Texas A&M University’s College of Veterinary Medicine & Biomedical Sciences is doing its part to assist in the oil spill near the Houston Ship Channel, dispatching one of its most prominent researchers to aid in the effort to save wildlife that has been contaminated by the near 168,000 gallons of crude that has affected the waterway’s natural habitat. Dr. Jill Heatley, an associate professor in the College of Veterinary Medicine & Biomedical Sciences, is now part of an emergency response team headed by the Wildlife Center of Texas, which is responding to the medical needs of dozens of oil-soaked birds — the first to be immediately affected by the spill.
Officials anticipate that, because the oil spill occurred at a place and time where thousands of migratory birds make their way through as part of their annual northern migration pattern, additional animals are bound to be affected by the disaster, and will in turn need urgent medical care as a result of the spill as well. In light of this concern, cleanup crews are focusing their efforts on containing the oil spill so that it does not reach the marshlands, where the majority of these birds land and roost while briefly inhabiting the Houston waterway.
While efforts are being made to mitigate additional harm done to wildlife, Dr. Heatley explained in a Texas A&M press release that removing oil from these birds’ plumage is a slow, tedious process that begins with the daunting task of capturing and housing wild birds that are in no way domesticated: “First of all, we often have to go out and capture the bird and bring it back to shore because if the bird is soaked, it is really struggling,” she explained. From there, “We examine the bird to see if it is injured in any way, and if not, then we begin the cleaning process. It involves wiping the oil off the bird, then soaking it in a mixture of mild detergents and water.”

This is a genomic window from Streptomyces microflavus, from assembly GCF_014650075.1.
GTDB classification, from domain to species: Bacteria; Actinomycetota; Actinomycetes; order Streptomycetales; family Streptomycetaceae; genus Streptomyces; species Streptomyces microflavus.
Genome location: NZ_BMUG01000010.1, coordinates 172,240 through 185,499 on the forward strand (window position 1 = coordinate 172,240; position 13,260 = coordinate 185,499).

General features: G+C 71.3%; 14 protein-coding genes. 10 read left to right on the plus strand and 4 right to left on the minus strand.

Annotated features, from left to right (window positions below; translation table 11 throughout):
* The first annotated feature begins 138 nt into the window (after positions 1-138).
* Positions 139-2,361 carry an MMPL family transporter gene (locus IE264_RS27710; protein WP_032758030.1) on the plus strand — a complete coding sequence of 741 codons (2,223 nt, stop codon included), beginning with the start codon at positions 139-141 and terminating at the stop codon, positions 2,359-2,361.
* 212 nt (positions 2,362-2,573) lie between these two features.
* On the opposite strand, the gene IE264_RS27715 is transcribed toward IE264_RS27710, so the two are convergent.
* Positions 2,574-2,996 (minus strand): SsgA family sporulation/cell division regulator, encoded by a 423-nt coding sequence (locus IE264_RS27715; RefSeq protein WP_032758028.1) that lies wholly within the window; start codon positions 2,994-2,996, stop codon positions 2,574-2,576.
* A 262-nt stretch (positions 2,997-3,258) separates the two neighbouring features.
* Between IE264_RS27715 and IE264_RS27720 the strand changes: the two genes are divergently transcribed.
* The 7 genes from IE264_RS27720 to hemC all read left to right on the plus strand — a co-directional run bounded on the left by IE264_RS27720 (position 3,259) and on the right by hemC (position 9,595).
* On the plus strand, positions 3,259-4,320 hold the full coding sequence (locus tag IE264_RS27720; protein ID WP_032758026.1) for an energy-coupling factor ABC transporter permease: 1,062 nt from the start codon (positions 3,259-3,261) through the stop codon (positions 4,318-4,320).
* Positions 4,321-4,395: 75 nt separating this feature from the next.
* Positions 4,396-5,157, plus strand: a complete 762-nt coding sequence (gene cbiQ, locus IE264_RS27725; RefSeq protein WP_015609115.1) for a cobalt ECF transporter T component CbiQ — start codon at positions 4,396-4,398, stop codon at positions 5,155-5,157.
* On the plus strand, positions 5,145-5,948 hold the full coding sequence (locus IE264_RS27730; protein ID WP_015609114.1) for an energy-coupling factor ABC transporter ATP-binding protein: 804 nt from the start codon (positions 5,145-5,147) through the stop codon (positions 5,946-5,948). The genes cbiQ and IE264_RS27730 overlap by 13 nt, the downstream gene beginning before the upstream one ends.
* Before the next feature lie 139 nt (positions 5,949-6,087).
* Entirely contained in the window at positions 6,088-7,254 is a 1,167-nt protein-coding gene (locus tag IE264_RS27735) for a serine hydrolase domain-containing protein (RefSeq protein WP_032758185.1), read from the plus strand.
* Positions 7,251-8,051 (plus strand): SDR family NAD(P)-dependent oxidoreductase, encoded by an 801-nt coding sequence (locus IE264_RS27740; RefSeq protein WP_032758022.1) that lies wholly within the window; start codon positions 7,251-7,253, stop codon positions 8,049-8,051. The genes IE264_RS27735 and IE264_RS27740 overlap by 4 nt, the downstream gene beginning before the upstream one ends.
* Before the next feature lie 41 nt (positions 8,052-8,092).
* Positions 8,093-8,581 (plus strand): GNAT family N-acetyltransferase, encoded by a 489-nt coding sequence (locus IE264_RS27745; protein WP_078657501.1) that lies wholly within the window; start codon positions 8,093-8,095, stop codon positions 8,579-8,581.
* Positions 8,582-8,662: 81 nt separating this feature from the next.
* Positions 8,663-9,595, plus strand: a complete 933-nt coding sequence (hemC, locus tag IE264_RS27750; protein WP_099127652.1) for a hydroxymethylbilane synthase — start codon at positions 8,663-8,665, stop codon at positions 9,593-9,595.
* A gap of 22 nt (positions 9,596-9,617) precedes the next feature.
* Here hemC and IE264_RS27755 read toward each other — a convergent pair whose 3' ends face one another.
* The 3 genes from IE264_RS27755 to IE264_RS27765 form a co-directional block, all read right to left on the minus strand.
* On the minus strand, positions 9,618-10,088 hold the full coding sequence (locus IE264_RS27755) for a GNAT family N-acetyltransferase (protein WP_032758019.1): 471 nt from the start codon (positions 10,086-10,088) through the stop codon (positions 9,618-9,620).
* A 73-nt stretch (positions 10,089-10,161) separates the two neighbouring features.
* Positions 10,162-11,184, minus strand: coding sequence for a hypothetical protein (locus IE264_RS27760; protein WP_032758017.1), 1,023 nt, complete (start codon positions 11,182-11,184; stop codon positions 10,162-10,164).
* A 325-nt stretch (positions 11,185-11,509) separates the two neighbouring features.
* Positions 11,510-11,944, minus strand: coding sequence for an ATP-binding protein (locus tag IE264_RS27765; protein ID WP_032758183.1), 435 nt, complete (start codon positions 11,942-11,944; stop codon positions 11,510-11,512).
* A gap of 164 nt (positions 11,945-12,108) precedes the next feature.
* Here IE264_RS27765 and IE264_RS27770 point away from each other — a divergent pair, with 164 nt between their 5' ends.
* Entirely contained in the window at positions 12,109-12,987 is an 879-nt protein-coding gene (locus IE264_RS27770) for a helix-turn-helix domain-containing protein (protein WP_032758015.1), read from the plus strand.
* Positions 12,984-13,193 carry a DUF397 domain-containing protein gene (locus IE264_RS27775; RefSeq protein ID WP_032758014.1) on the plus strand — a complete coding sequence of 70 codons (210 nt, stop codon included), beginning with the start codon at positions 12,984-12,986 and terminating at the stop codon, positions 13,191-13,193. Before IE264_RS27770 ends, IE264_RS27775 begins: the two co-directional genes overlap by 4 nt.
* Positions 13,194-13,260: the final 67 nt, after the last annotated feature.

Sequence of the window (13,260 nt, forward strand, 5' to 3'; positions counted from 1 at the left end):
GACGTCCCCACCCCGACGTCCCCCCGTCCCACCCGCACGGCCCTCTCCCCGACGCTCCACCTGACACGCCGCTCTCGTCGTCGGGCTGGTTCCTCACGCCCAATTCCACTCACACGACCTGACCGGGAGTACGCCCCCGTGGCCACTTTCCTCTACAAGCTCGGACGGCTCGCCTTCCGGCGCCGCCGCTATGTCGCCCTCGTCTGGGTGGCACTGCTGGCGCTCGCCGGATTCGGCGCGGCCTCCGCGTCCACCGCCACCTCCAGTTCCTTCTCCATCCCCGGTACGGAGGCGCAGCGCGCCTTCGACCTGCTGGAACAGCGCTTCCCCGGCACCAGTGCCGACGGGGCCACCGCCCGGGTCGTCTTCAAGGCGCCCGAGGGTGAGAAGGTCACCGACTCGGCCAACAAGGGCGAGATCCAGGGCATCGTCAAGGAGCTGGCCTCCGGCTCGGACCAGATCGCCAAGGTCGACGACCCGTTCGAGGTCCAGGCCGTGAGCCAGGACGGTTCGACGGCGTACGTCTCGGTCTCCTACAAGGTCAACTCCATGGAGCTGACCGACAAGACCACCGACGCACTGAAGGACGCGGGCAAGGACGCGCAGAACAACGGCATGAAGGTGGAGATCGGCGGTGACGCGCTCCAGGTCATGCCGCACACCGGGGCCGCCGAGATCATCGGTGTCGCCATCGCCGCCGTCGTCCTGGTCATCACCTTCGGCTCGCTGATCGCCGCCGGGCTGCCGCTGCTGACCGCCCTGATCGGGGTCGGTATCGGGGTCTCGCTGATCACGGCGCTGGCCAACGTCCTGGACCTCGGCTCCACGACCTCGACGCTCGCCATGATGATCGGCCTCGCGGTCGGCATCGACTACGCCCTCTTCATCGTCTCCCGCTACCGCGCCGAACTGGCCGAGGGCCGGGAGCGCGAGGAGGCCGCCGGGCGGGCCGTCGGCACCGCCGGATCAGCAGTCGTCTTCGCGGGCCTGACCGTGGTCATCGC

However, it is not a one-step process in many cases: “Many times, these steps have to be repeated over and over if there is a lot of oil present,” she adds. “That’s why it can take a while for each bird to get fully cleaned. It can be a time-consuming process but it is absolutely necessary.”
Dr. Heatley indicated that a wide range of bird types have already been affected, or could be in the coming days and weeks, including pelicans, herons, ducks, cormorants, and virtually any other kind of sea bird that inhabits the region. She also expects that marine life could be affected as well.